But with the nineties downing the entry barriers to multinationals and with stricter pollution-control norms, Premier found Padmini's engine to be unfit to face competition. By 2000, it stopped producing the car, with the Kurla plant suffering a lock-out after a workers' strike the following year.

It turned to focus on commercial vehicles.

The Padmini taxis are also on their way out, being scrapped after the government decreed that above-20-year-old cabs won't be allowed to run. The remaining 'kali-peeli' (black-yellow) Padmini cabs on Mumbai's streets are now being eagerly replaced by Hyundai Santro, Maruti 800, Maruti Suzuki Wagon R and Tata Indica.
Source: http://www.business-standard.com/art...2201282_1.html

My jaw dropping moment from this article
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By the late-70s, Padmini's market share reached 99 per cent with more than 38,000 vehicles plying in Mumbai
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Old 15th April 2015, 12:06   #107
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Some rare archival shots of an assembly line - to be honest I cannot identify the cars being built - possibly Chevy Fleetmasters? Note the split front screen.

History of Cars in India-37446.jpg

History of Cars in India-37447.jpg

History of Cars in India-37449.jpg

History of Cars in India-37456.jpg

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Paddle soldering on passenger car bodies to remove surface irregularities.
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Metal finishing all steel turret top of passenger car bodies to remove surface irregularities prior to painting.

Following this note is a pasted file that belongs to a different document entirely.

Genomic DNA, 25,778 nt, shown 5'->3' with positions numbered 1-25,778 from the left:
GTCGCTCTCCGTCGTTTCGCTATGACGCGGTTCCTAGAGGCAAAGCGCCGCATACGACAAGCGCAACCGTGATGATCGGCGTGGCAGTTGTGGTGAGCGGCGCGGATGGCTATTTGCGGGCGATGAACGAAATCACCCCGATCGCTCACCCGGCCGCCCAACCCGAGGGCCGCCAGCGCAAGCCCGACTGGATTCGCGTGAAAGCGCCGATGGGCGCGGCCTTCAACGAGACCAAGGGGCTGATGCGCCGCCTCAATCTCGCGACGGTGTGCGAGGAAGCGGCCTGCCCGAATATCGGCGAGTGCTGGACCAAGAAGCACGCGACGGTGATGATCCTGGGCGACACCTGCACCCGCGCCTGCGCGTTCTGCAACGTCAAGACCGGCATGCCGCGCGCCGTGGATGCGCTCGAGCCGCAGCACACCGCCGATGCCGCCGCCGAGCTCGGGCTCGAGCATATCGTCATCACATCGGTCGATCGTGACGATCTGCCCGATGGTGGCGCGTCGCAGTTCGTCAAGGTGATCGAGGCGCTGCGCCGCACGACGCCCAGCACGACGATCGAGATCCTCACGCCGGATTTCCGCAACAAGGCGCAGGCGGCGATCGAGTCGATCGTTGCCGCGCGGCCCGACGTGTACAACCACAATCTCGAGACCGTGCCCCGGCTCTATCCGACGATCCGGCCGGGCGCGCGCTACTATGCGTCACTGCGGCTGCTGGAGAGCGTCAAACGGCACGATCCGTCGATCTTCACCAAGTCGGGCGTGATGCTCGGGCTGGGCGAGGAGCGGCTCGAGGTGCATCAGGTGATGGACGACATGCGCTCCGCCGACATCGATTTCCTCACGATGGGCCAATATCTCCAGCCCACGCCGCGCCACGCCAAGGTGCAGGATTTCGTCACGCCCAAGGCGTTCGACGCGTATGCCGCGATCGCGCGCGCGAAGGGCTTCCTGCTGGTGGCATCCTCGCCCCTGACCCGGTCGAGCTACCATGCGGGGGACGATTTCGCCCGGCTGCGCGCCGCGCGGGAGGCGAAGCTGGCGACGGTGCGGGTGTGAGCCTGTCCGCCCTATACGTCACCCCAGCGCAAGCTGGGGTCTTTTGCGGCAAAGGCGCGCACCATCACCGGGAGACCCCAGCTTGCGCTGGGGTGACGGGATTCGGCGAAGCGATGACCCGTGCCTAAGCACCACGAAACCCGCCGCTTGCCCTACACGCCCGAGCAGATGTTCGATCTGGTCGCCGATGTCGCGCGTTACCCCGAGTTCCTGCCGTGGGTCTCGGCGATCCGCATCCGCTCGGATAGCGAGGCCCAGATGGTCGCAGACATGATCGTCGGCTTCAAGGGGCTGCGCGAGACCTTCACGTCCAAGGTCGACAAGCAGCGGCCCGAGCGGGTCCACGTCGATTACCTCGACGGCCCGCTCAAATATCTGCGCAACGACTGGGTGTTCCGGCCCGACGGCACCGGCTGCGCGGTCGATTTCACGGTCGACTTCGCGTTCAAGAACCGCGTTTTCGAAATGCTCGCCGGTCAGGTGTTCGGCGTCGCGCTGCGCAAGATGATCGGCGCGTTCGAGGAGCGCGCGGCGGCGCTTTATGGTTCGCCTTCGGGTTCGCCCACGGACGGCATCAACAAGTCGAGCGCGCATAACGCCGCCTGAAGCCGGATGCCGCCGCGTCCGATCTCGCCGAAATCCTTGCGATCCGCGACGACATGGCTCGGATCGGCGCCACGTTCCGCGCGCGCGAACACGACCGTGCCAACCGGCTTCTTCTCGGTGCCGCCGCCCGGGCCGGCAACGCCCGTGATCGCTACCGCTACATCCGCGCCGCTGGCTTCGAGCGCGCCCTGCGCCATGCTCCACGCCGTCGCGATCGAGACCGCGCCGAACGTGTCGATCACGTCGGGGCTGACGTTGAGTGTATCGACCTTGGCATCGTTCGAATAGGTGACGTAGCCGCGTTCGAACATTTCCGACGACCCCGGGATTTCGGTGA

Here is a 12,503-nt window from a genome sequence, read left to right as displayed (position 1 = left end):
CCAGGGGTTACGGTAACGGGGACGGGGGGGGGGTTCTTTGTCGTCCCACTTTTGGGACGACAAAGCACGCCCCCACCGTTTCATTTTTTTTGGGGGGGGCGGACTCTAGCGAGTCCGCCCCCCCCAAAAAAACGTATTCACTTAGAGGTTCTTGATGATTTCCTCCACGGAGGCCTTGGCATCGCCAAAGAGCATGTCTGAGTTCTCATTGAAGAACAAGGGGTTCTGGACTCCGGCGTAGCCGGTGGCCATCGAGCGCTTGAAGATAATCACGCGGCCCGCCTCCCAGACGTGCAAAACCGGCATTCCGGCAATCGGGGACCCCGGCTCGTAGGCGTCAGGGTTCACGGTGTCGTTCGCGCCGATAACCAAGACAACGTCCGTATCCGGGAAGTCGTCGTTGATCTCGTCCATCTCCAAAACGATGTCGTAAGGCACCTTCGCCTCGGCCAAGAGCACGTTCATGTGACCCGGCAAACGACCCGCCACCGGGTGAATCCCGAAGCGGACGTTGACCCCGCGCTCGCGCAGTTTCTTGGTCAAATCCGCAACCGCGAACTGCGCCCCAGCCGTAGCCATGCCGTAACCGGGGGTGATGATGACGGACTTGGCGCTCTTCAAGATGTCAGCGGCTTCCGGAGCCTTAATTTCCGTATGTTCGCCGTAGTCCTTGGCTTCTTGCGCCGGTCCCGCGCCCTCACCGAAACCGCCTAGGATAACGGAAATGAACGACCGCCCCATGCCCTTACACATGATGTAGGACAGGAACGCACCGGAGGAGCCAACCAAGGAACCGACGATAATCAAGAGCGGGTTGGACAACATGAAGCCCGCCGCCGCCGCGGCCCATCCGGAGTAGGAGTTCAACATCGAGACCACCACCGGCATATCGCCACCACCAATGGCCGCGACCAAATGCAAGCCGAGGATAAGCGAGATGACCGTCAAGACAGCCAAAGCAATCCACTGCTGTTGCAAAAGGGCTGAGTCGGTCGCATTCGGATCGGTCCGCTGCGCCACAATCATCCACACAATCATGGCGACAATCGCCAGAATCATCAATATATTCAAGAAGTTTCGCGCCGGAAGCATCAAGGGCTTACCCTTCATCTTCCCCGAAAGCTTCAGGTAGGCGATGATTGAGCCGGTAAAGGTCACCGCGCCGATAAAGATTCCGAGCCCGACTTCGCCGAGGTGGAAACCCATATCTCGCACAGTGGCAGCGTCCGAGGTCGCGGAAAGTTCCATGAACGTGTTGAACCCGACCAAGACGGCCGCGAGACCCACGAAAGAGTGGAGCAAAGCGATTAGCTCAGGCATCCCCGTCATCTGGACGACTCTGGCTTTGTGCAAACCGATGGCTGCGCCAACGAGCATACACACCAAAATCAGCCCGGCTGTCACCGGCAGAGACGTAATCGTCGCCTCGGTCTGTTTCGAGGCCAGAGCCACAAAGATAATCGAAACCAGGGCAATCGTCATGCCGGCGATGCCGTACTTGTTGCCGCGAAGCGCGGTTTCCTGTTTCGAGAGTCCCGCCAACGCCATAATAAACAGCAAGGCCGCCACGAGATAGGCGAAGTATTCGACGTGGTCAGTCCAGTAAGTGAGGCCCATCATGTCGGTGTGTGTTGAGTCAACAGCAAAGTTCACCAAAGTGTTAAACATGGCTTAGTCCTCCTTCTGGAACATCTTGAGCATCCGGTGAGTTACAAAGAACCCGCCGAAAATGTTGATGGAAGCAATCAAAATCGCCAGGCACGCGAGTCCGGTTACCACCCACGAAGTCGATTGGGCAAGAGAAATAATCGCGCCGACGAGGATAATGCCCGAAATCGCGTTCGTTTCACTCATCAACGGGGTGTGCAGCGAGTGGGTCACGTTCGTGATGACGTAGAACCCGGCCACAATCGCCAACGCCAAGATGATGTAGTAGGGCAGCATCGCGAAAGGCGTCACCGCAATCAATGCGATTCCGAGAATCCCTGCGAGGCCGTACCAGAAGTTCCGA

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Assembling and electric spot-welding of passenger car under bodies
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Storage of rear quarter panels, passenger car bodies; in upper right corner operators are pasting insulating materials on inside the turret top; right; metal finishing turret top.
http://photodivision.gov.in/waterMar...p?id=37456.jpg
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Old 15th April 2015, 13:31   #108
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The Thai Prince visiting Premier Automobiles in May 1992

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http://photodivision.gov.in/waterMar...id=cn38217.jpg
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Old 21st April 2015, 10:32   #109
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On checking out some older posts I came across this very interesting link by norton4ever of a book published in 1915 with details on car imports and dealers

https://www.team-bhp.com/forum/pre-w...ml#post1792383
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Old 22nd April 2015, 14:19   #110
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Quote:
Originally Posted by karlosdeville View Post
Some rare archival shots of an assembly line - to be honest I cannot identify the cars being built - possibly Chevy Fleetmasters? Note the split front screen.

http://photodivision.gov.in/waterMar...p?id=37456.jpg
Some more from the same assembly line with more hints

History of Cars in India-37445.jpg

History of Cars in India-37453.jpg

History of Cars in India-37454.jpg

History of Cars in India-37455.jpg

History of Cars in India-37457.jpg

Courtesy: Photo division
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Old 18th May 2015, 12:36   #111
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The Prime Minister Shri Jawaharlal Nehru's inspects a motor cycle rickshaw during his visit to Bombay in April 1948. Motor-cycle rickshaw was then a new addition to the transport in Bombay.
What motorcycles were these Rickshaws based on?

History of Cars in India-3484.jpg

Source: Photodivision GOI
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Old 18th May 2015, 13:21   #112
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Originally Posted by moralfibre View Post
What motorcycles were these Rickshaws based on?

Attachment 1371907

Source: Photodivision GOI
This is a photo of Pandit Nehru been test driven in a vespa based rickshaw by Mr Firodia
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Old 18th May 2015, 13:56   #113
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Quote:
Originally Posted by moralfibre View Post